A total of four barrels containing radioactive sludge at an eastern Idaho nuclear site were found to have ruptured, officials said Wednesday, after initially saying earlier this month that one barrel was leaking.
Officials said there were no injuries and no threat to the public, and workers in protective gear have installed a closed-circuit video camera to monitor the situation.
Erik Simpson, a spokesman for U.S. Department of Energy contractor Fluor Idaho, said it appears all four 55-gallon barrels ruptured the same day they had been packed. An alarm on April 11 alerted officials that one barrel ruptured at the 890-square-mile federal site that includes the Idaho National Laboratory.
Simpson said three Idaho National Laboratory firefighters that entered the earthen-floored structure on April 11 to extinguish a smoldering barrel reported other possible breaches, and crews outside heard some of the barrels rupture.
A three-person crew last week entered the structure and confirmed the additional ruptures, Fluor Idaho said.
Simpson said the ruptured barrels contained material sent in other barrels to Idaho in the 1960s. He said those 1960s barrels likely contained fluids and solvents from nuclear weapons production at the Rocky Flats Plant near Denver. He said it’s possible the barrels might have originated elsewhere and been shipped to Denver before eventually being sent to Idaho.
The barrels were initially buried in unlined pits in Idaho, but were unearthed as part of a cleanup process at the site. Simpson said a high-tech examination of the unopened barrels found they had unopened containers, and were moved to the earthen-floor structure that’s 380 feet (116 meters) long and 165 feet (50 meters) wide.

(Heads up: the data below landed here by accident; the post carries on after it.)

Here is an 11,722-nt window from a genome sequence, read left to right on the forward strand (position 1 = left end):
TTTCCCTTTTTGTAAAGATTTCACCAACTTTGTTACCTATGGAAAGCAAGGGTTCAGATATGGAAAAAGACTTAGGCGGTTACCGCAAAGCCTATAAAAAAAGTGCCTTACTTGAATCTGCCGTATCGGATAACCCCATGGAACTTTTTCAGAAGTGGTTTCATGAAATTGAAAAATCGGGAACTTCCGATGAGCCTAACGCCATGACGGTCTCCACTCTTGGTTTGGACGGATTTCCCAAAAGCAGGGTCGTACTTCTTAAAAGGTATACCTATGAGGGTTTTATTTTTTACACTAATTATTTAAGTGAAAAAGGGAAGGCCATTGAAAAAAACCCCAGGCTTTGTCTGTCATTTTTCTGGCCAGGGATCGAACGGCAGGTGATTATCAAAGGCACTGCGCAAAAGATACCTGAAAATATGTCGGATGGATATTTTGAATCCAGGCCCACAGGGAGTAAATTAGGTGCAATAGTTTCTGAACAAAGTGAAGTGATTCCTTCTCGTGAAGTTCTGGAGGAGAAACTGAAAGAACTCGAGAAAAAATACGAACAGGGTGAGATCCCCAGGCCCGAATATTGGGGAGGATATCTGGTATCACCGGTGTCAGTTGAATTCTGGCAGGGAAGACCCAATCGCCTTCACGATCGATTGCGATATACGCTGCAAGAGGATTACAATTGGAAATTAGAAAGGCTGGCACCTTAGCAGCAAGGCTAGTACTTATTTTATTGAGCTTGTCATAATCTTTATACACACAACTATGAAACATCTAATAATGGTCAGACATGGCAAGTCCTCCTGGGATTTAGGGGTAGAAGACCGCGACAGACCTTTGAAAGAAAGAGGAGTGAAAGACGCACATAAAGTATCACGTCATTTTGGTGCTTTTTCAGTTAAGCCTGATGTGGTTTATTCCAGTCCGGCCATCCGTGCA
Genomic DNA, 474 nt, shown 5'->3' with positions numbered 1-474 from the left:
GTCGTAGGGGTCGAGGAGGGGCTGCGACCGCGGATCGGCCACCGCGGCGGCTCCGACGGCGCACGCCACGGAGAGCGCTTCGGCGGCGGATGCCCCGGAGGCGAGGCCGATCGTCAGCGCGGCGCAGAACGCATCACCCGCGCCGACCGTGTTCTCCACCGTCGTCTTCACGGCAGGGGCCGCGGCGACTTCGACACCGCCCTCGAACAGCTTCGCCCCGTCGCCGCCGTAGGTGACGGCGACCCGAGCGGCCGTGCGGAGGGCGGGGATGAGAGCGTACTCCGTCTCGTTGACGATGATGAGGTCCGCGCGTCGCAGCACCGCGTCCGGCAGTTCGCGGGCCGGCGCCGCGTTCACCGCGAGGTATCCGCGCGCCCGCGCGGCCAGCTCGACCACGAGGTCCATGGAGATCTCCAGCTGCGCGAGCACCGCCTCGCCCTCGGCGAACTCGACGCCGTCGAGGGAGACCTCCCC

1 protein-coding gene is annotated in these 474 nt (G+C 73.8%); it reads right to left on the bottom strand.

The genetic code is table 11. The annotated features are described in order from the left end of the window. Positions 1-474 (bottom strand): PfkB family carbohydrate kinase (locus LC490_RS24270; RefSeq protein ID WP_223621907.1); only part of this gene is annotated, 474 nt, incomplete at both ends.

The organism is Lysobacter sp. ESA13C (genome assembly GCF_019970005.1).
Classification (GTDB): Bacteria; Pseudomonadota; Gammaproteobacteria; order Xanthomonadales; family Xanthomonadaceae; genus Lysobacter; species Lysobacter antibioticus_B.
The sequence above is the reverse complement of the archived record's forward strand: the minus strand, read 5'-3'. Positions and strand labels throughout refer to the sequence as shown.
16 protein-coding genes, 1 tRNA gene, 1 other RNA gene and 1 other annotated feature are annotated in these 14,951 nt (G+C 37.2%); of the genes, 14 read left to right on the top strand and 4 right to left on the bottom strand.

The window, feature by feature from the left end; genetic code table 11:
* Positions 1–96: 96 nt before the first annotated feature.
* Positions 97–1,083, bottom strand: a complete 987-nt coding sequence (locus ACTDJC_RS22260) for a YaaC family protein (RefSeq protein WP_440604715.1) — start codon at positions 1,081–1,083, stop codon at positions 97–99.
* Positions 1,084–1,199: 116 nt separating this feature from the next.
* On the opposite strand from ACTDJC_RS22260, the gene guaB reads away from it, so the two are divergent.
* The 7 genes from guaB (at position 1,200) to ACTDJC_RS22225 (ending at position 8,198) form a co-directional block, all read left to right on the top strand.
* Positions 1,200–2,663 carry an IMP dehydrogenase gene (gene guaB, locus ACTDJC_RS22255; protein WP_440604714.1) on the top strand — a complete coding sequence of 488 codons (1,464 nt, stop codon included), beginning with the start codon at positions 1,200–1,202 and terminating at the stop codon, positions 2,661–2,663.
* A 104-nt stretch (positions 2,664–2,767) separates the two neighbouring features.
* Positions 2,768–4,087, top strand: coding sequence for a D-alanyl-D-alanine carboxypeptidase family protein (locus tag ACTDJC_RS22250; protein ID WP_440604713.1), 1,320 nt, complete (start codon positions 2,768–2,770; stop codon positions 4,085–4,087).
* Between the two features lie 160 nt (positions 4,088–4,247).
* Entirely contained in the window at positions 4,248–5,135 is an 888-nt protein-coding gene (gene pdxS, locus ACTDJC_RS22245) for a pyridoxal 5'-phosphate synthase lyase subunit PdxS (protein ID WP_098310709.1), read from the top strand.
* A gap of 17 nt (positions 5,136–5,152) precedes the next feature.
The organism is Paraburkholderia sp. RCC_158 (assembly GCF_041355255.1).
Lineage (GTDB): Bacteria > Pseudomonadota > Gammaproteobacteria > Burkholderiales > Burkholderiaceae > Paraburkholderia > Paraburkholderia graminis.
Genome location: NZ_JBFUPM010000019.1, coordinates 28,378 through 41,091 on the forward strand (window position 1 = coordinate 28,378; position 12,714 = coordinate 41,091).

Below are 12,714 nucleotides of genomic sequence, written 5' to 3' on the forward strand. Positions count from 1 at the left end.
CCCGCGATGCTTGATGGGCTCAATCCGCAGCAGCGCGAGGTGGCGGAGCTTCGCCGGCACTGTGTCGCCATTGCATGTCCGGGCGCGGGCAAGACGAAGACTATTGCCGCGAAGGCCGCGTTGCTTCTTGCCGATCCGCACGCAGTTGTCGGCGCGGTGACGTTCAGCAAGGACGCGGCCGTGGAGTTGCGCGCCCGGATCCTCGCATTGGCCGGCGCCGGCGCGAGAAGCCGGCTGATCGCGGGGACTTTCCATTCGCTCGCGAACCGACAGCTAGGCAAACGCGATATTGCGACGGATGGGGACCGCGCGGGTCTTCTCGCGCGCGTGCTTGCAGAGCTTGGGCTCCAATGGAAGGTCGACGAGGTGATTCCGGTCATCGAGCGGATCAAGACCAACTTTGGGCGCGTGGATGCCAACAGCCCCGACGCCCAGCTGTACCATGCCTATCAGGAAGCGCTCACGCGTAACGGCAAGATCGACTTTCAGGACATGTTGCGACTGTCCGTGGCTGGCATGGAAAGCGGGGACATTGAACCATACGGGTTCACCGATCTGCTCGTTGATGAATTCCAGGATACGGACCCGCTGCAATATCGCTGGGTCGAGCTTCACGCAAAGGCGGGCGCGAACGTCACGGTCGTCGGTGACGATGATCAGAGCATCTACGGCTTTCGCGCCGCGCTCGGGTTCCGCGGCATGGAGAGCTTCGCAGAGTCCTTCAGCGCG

He said the barrels were emptied, the contents examined, and then repackaged in new barrels on April 11. At least one and possibly all of those newly-packed barrels ruptured later that same day, he said.
He said the facility had successfully processed about 9,500 barrels before the ruptures occurred.
“This had not happened before, and we want to get to the bottom of why this waste was reactive,” he said. “We’re using a very deliberative process to get to the reason of why this happened.”
Whatever was in the barrels reacted in such a way to increase pressure inside the barrels to the point of causing the ruptures. Simpson said there are no immediate theories, but everything from the contents to the process of repackaging will be examined.
The barrels were eventually going to be shipped to the Waste Isolation Pilot Plant near Carlsbad, New Mexico, but hadn’t yet gone through a certification process to allow that to occur, Simpson said.
At the underground repository in 2014, a barrel of radioactive waste ruptured after being inappropriately packed at Los Alamos National Laboratory. The waste had been mixed with organic cat litter to absorb moisture, resulting in a chemical reaction.
The incident resulted in a radiation release that forced the closure of the repository for nearly three years and prompted an expensive recovery effort and a major policy overhaul for handling Cold War-era waste.
Simpson said shipments of waste from Idaho that has gone through the certification process have resumed, with loads of about 16 barrels heading to New Mexico four to six times a week.
The sprawling Idaho site in high-desert sagebrush steppe sits atop the giant Eastern Snake Plain Aquifer that’s used by cities for drinking water and farmers for irrigation.
The site has been used for nuclear waste disposal and storage beginning in the 1950s. The federal government has been cleaning it up following court battles and several agreements with Idaho in the 1990s amid concerns by state officials that Idaho was becoming the nation’s nuclear waste dump.
The Energy Department has already missed several deadlines under those agreements involving moving nuclear waste out of Idaho and has paid about $3.5 million in fines.
Idaho Attorney General Lawrence Wasden on Wednesday declined to comment.